Hong Kong announced on Monday a case of Legionnaires’ disease at a public housing estate that was recently at the center of a controversy related to lead contamination in water, RTHK reported.
A 72-year-old man living at Moon Ching House at Kai Ching Estate in Kowloon City has been sent to an intensive care unit after being diagnosed with Legionnaires’ disease, the report said.
Authorities are said to have detected Legionella bacteria in the old man’s kitchen, shower head and bathroom.
A resident surnamed Tung, who has been living at Moon Ching House for six months, said she was unimpressed with the government’s handling of the case.
She alleged that authorities delayed the announcement despite knowing about the case in May itself.
Tung said she is worried that the Legionella bacteria might have spread via water pipes. The water contamination fears are prompting her to wonder whether she should go to a relative’s place somewhere else to take her showers, she said.
Another resident, a person who gave her surname as Yeung, said she was shocked to hear one problem after another at a newly constructed public housing building.
Legislator Priscilla Leung Mei-fun said she was disappointed with the government’s failure to explain, at a Monday press conference, the cause of water contamination at the housing estate.
She slammed the government for not making public its investigation reports, saying the lack of transparency has created panic. In other comments, Leung urged government departments to arrange for some professionals to attend to the needs of the residents of Kai Ching Estate.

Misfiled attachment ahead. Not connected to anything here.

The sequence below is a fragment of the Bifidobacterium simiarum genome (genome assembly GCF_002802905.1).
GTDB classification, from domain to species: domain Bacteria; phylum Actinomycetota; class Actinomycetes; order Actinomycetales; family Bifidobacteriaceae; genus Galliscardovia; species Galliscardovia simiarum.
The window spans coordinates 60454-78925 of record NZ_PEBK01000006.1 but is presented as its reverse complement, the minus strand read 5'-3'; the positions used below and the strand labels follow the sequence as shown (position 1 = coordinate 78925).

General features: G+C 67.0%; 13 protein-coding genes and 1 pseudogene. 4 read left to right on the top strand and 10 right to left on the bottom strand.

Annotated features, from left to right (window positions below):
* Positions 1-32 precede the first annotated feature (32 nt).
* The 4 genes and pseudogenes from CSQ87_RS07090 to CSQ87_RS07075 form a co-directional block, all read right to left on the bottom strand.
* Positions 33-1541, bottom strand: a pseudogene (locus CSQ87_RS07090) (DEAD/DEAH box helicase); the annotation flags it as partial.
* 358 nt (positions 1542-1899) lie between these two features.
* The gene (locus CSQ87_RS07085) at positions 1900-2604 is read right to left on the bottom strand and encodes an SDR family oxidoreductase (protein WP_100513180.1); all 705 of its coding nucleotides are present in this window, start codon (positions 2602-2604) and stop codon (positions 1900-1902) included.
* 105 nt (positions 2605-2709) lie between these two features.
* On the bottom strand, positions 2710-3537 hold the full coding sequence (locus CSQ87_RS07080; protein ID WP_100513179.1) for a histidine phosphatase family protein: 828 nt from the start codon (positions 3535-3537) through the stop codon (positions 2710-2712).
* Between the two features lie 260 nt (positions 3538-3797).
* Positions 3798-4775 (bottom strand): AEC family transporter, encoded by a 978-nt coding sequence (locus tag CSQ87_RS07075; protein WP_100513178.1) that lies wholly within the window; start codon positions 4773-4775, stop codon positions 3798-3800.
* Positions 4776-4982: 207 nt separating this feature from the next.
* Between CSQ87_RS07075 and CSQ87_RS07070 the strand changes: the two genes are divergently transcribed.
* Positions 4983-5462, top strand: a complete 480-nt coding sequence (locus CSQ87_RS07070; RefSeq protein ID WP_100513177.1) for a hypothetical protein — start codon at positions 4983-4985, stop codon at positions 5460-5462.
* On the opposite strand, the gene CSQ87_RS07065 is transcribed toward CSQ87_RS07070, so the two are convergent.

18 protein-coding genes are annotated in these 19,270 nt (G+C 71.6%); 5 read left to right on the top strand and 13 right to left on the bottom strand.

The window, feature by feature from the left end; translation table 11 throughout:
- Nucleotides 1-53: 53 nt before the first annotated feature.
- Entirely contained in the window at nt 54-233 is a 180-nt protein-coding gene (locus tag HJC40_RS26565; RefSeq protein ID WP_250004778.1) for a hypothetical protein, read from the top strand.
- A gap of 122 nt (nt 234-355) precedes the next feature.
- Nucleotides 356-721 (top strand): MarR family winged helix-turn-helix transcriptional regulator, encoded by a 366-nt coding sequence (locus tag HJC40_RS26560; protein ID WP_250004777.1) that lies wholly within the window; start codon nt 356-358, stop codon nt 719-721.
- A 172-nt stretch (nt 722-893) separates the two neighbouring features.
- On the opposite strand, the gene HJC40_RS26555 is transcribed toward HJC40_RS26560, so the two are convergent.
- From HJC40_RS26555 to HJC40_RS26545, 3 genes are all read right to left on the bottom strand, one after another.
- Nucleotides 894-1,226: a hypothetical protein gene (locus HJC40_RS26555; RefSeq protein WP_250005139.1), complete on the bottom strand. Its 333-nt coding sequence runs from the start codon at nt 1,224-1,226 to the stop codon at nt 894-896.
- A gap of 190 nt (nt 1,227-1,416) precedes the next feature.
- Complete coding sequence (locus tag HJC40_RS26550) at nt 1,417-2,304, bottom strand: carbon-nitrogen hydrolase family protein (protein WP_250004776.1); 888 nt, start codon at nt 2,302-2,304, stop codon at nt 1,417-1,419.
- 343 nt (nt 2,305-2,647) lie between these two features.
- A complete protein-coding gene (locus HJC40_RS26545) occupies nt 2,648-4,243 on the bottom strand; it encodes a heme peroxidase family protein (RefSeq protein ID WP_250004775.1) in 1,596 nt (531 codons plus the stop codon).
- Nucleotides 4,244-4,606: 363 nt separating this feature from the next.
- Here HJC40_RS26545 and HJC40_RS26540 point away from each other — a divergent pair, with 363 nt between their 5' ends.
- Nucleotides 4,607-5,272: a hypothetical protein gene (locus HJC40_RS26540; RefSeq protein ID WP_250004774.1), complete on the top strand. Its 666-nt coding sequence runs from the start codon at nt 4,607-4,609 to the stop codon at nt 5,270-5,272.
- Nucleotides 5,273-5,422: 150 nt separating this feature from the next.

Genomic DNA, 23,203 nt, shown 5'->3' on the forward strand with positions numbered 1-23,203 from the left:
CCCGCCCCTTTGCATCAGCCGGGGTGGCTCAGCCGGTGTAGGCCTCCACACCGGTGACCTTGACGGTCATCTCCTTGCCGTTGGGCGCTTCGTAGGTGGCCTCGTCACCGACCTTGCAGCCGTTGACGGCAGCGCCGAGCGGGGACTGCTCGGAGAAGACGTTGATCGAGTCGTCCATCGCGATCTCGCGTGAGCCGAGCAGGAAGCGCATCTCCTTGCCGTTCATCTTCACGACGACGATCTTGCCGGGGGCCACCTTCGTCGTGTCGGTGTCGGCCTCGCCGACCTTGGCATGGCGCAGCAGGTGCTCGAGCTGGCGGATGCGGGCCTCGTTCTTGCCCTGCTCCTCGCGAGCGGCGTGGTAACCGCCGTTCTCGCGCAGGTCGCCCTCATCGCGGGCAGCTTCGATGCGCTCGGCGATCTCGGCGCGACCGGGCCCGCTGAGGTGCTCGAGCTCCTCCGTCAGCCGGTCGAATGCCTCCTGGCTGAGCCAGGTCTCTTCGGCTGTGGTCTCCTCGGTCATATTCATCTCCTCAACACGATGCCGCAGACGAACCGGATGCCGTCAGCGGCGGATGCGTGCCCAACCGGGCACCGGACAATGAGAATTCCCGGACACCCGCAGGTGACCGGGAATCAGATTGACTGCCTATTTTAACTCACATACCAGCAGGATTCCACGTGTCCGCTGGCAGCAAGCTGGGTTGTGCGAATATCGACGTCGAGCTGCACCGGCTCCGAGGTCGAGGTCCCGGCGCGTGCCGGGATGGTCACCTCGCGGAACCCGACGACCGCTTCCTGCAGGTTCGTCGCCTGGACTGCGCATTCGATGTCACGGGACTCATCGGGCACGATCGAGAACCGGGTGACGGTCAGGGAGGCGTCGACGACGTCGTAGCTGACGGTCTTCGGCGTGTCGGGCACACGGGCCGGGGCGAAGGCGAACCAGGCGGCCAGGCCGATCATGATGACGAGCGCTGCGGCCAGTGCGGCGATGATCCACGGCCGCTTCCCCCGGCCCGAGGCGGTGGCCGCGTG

Frederick Fung Kin-kee, a lawmaker from the Hong Kong Association for Democracy and People’s Livelihood, said his party had in June submitted to the Housing Department test reports on suspected sub-standard water faucets at Kai Ching Estate.
As there has been no response from the government, the party decided to file an official complaint to the Independent Commission Against Corruption (ICAC), Fung said.
Fung also criticized the administration over arrangements for handing out bottled water to some estate residents. Everyone should be entitled to safe water, he said, calling on authorities not to be selective in their relief efforts.
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